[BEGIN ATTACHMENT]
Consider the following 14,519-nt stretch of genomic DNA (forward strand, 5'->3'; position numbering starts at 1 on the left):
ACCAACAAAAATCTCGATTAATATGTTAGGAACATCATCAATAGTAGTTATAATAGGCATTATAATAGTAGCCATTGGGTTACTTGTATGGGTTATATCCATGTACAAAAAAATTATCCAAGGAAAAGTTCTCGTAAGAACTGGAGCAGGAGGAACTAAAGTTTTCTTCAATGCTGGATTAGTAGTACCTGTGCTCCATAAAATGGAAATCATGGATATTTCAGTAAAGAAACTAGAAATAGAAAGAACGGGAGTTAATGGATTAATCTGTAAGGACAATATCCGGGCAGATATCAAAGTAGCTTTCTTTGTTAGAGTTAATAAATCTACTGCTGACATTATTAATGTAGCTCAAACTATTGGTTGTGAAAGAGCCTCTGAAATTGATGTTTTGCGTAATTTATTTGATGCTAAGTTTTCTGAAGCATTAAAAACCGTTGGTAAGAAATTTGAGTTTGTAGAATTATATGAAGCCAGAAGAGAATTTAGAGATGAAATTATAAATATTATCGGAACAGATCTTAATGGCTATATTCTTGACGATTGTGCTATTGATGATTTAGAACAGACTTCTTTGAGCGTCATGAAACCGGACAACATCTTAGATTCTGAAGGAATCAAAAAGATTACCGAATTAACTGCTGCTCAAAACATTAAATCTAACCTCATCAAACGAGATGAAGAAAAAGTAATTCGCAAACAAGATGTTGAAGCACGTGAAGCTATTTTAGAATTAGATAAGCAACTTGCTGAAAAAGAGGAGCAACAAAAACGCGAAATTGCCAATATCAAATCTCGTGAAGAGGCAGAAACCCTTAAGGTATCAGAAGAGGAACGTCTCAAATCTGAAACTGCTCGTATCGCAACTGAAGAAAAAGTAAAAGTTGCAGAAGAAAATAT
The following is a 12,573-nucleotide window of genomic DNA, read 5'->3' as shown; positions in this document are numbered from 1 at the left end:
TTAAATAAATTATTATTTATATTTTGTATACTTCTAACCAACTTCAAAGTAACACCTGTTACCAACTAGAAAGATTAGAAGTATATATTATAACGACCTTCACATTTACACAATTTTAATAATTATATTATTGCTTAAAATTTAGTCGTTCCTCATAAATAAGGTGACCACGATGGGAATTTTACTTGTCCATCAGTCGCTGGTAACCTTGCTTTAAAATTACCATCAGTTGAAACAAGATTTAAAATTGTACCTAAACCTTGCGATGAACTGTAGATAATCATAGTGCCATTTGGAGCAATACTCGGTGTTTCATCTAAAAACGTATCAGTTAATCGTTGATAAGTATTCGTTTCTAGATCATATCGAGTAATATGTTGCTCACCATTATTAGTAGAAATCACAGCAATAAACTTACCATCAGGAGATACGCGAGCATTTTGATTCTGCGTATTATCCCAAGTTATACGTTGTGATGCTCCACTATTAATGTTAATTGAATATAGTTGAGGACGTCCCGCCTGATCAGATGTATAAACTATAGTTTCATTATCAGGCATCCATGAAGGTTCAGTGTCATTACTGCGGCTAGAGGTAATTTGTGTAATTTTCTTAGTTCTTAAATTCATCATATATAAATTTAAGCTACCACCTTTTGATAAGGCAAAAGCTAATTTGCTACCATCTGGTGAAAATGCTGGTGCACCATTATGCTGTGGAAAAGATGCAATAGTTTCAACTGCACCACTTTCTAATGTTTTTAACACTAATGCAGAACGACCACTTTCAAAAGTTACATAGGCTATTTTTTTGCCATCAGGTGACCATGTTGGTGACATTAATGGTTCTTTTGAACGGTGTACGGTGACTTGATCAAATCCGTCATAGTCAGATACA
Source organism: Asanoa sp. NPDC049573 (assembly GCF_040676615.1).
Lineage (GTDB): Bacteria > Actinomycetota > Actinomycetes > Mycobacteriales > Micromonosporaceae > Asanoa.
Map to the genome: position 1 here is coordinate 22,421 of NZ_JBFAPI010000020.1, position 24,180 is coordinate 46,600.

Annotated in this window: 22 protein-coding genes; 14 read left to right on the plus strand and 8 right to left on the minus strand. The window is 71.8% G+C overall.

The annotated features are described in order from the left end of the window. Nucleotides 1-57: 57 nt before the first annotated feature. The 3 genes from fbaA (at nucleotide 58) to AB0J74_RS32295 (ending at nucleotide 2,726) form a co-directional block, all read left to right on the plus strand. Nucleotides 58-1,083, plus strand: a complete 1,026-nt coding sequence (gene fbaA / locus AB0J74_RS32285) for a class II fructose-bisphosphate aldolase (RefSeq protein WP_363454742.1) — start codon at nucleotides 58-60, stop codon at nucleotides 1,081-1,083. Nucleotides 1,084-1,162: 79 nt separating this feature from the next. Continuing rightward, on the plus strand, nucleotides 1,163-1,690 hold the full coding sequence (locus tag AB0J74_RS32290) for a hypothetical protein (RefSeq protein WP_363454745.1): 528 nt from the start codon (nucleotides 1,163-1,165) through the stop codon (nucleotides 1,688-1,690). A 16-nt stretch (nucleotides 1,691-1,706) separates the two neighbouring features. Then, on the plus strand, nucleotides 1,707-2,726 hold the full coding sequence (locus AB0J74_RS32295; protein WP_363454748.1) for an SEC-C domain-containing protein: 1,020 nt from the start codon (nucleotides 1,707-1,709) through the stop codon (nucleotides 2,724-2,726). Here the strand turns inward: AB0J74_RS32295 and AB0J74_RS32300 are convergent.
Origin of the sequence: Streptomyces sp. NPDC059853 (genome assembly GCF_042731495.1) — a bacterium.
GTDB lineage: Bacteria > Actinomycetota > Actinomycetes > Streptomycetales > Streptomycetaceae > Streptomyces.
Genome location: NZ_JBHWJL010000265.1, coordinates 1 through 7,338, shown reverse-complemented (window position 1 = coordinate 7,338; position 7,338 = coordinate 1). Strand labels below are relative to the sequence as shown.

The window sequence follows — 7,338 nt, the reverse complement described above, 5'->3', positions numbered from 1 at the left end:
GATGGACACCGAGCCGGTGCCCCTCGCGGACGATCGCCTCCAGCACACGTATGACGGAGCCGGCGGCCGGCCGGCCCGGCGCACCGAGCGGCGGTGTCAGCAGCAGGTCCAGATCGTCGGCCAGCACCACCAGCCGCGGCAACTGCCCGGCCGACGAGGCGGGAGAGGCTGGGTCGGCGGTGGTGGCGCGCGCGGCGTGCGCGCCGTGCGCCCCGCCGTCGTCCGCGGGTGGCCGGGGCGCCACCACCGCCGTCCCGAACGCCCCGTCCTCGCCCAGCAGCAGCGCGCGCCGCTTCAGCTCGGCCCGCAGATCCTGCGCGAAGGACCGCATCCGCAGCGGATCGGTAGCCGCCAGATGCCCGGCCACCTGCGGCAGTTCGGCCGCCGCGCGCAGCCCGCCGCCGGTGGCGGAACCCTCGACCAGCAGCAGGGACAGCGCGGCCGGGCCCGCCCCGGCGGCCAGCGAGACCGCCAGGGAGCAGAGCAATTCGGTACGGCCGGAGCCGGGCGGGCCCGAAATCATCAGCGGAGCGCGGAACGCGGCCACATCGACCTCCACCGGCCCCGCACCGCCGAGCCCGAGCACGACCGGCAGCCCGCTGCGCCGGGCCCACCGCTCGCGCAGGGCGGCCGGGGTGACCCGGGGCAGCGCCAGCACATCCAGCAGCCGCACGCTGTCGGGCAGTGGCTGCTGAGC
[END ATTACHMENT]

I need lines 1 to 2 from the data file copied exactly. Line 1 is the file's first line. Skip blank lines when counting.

Consider the following 14,519-nt stretch of genomic DNA (forward strand, 5'->3'; position numbering starts at 1 on the left):
ACCAACAAAAATCTCGATTAATATGTTAGGAACATCATCAATAGTAGTTATAATAGGCATTATAATAGTAGCCATTGGGTTACTTGTATGGGTTATATCCATGTACAAAAAAATTATCCAAGGAAAAGTTCTCGTAAGAACTGGAGCAGGAGGAACTAAAGTTTTCTTCAATGCTGGATTAGTAGTACCTGTGCTCCATAAAATGGAAATCATGGATATTTCAGTAAAGAAACTAGAAATAGAAAGAACGGGAGTTAATGGATTAATCTGTAAGGACAATATCCGGGCAGATATCAAAGTAGCTTTCTTTGTTAGAGTTAATAAATCTACTGCTGACATTATTAATGTAGCTCAAACTATTGGTTGTGAAAGAGCCTCTGAAATTGATGTTTTGCGTAATTTATTTGATGCTAAGTTTTCTGAAGCATTAAAAACCGTTGGTAAGAAATTTGAGTTTGTAGAATTATATGAAGCCAGAAGAGAATTTAGAGATGAAATTATAAATATTATCGGAACAGATCTTAATGGCTATATTCTTGACGATTGTGCTATTGATGATTTAGAACAGACTTCTTTGAGCGTCATGAAACCGGACAACATCTTAGATTCTGAAGGAATCAAAAAGATTACCGAATTAACTGCTGCTCAAAACATTAAATCTAACCTCATCAAACGAGATGAAGAAAAAGTAATTCGCAAACAAGATGTTGAAGCACGTGAAGCTATTTTAGAATTAGATAAGCAACTTGCTGAAAAAGAGGAGCAACAAAAACGCGAAATTGCCAATATCAAATCTCGTGAAGAGGCAGAAACCCTTAAGGTATCAGAAGAGGAACGTCTCAAATCTGAAACTGCTCGTATCGCAACTGAAGAAAAAGTAAAAGTTGCAGAAGAAAATAT